Bacterial outer membrane vesicles (OMVs) as a platform for personalized cancer vaccines

Tomasi, Michele (2018) Bacterial outer membrane vesicles (OMVs) as a platform for personalized cancer vaccines. PhD thesis, University of Trento.

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Cancer is the second leading cause of death worldwide. Tumor cells contain several mutations that can generate neoepitopes, targets of an effective anti-cancer T cell response. Increasing evidence demonstrated that cancer vaccines targeting neoepitopes are effective and safe both in preclinical models and human patients. Bacterial Outer Membrane Vesicles (OMVs) are naturally produced by all Gram-negative bacteria. They contain several Microbe-Associated-Molecular Patterns (MAMPs), crucial for stimulating innate immunity and promoting adaptive immune responses. The ability to engineer OMVs with cancer epitopes together with their unique adjuvanticity and safety make them a particularly interesting vaccine platform. In this study, we have demonstrated that immunization of mice with OMVs activate both innate and adaptive immunity and induce a Th1 immune response, fundamental for an effective cancer vaccine. OMV immunization also caused upregulation of genes involved in MAMPs detection and signal transduction, a central component of the inflammasome and pro-inflammatory cytokines. OMV vaccination induced an upregulation of Th1 key transcription factor and cytokines, while inducing a downregulation of transcription factor and cytokines associated to Th2 response. Moreover, cytokines released by activated macrophages, DCs, T cells and natural killer (NK) cells were induced by OMV vaccination, together with a key chemokine and a protein for immune cell recruitment and adhesion, respectively. We have successfully engineered OMVs on the surface and in the lumen with OVA(257-264) CD8 T cell model epitope. These OVA-engineered OMVs induced a high percentage of OVA(257-264) specific CD8 T cells and protected mice from OVA-expressing tumors. We have shown that OMVs engineered with a tumor specific antigen (TSA) induced a protective response and promoted a significant recruitment of CD4 and CD8 T cells into tumors, while reducing both CD4 regulatory T cells (Tregs) and myeloid-derived suppressor cells (MDSCs). We have also shown in the same mouse model that vaccination with OMVs engineered with two TSAs have a synergistic protective activity in controlling tumor growth. Finally, we have demonstrated that therapeutic OMV vaccines targeting five different neoepitopes protect mice from tumor growth. Taken together, our results show that OMVs are a promising platform for effective personalized cancer vaccines.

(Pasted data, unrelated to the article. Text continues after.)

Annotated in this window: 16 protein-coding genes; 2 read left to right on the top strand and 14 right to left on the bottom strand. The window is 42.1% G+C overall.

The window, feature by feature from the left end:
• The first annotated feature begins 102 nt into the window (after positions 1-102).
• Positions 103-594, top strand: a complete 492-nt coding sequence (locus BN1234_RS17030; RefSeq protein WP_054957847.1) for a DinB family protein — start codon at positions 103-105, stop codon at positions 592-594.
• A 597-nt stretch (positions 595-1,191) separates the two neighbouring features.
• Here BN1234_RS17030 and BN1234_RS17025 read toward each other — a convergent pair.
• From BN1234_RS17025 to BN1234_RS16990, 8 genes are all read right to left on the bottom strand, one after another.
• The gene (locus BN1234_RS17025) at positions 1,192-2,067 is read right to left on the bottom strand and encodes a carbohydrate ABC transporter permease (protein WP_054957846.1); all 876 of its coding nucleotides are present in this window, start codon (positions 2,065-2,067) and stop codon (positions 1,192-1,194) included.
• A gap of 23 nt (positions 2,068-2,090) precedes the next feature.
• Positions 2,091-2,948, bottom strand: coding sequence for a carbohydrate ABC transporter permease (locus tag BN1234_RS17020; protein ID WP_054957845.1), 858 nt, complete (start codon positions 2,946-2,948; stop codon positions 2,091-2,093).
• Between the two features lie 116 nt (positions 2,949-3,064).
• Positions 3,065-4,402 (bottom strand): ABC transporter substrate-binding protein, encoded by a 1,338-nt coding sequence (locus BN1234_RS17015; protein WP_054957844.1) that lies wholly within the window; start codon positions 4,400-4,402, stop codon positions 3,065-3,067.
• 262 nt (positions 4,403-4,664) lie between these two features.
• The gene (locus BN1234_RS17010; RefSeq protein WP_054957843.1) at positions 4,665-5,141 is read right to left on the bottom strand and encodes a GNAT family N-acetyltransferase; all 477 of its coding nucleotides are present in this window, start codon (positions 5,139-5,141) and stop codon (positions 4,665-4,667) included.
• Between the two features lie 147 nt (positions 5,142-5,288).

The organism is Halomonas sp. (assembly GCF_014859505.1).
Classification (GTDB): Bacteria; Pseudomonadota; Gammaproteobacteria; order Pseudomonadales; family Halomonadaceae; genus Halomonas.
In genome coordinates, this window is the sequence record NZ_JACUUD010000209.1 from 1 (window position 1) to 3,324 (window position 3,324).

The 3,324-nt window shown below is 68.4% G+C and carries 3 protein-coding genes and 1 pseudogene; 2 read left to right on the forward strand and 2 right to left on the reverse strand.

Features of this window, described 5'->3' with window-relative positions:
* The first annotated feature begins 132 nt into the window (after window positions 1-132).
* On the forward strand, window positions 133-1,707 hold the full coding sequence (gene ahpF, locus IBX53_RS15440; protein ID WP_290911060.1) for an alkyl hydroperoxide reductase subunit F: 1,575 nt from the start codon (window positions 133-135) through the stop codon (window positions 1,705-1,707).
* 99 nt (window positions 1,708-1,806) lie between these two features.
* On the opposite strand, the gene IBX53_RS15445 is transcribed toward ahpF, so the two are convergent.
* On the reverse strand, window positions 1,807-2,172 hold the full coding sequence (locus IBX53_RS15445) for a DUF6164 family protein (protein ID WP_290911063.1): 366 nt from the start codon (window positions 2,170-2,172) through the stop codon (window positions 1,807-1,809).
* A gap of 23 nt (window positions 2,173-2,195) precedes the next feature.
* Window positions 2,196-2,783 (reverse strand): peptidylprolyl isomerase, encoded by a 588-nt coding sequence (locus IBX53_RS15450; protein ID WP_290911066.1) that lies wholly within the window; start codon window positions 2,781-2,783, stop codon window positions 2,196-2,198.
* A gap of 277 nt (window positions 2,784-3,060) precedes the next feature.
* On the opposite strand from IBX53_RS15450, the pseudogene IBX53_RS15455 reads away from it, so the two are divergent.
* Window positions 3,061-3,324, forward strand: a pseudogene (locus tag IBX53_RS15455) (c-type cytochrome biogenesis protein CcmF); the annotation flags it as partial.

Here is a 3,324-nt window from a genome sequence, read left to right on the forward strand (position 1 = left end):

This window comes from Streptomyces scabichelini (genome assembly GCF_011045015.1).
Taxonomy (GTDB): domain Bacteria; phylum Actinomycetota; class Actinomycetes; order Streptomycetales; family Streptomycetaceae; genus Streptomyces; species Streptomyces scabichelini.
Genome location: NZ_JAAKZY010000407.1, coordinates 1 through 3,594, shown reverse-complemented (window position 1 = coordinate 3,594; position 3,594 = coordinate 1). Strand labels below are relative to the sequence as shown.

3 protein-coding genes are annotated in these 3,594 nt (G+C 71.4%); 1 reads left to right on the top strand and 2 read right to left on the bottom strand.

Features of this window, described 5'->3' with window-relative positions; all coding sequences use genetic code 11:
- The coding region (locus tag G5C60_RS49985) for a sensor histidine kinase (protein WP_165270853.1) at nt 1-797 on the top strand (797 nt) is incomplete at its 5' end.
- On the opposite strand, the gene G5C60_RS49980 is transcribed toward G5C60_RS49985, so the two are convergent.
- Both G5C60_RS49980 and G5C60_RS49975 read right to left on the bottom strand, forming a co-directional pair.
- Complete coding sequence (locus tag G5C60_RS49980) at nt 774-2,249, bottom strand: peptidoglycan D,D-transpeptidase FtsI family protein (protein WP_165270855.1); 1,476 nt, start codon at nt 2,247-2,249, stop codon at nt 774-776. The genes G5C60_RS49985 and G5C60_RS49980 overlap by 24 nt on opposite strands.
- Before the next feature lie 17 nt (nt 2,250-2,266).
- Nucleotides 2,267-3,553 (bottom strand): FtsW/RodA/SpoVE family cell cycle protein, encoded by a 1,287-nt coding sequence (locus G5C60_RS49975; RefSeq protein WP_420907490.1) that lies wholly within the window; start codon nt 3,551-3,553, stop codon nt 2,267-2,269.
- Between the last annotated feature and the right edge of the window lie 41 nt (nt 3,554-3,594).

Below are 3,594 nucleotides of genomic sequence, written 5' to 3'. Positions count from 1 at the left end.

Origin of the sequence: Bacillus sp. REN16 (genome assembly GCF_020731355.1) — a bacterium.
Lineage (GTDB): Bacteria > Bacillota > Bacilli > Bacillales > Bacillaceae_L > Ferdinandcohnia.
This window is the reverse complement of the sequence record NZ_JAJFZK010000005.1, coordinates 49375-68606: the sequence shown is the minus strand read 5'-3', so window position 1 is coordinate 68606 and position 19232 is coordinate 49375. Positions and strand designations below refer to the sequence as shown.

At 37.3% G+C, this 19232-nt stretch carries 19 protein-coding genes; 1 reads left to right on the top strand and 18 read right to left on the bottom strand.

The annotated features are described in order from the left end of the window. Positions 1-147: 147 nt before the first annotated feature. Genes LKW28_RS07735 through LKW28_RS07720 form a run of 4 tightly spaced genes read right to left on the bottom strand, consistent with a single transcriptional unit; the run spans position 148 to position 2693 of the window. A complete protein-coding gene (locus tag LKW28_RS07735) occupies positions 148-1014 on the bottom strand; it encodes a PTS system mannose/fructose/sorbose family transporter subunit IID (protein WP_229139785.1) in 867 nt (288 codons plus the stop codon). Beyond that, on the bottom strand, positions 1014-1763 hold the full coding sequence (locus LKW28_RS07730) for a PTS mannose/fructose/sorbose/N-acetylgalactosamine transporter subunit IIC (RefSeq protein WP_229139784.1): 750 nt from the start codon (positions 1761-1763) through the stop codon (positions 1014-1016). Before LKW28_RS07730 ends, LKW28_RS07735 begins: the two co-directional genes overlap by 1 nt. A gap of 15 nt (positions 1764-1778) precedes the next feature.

Item Type:Doctoral Thesis (PhD)
Doctoral School:Biomolecular Sciences
PhD Cycle:30
Subjects:Area 05 - Scienze biologiche > BIO/11 BIOLOGIA MOLECOLARE
Repository Staff approval on:10 May 2018 15:33

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